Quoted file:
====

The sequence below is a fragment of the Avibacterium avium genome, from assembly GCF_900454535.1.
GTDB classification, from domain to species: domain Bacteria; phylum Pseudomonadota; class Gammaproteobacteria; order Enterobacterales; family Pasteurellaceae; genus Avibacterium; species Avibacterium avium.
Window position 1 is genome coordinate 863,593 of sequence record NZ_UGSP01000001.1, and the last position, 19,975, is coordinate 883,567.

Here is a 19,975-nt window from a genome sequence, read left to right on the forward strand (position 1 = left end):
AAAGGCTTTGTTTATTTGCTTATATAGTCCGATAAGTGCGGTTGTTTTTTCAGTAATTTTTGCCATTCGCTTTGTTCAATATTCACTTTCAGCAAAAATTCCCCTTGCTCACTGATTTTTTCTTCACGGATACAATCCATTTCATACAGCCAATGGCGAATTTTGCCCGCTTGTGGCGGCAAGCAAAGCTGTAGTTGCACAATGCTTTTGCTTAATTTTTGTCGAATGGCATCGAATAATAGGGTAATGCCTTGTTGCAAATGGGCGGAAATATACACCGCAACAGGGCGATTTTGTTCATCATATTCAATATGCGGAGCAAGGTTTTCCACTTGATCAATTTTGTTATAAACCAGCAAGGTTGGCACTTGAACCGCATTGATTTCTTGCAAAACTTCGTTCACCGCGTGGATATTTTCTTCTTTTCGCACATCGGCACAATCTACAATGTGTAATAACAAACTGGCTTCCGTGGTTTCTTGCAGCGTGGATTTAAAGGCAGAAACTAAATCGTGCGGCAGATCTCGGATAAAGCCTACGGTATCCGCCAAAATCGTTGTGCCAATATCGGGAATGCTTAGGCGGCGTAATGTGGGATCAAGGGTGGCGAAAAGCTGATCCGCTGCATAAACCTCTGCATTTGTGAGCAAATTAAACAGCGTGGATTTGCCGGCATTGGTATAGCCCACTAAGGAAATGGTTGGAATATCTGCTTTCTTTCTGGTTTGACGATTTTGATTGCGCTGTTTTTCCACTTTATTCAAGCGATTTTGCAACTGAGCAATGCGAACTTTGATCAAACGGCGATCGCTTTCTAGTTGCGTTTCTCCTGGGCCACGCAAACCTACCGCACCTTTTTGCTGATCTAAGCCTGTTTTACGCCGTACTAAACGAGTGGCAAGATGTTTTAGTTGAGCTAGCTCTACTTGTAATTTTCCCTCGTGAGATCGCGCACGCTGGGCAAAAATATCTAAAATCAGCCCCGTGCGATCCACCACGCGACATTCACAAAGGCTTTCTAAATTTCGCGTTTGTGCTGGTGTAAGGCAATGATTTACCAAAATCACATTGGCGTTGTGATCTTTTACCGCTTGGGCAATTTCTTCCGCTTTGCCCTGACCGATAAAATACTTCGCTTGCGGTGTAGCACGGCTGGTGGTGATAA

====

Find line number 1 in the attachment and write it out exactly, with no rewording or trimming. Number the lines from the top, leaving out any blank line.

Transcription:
The sequence below is a fragment of the Avibacterium avium genome, from assembly GCF_900454535.1.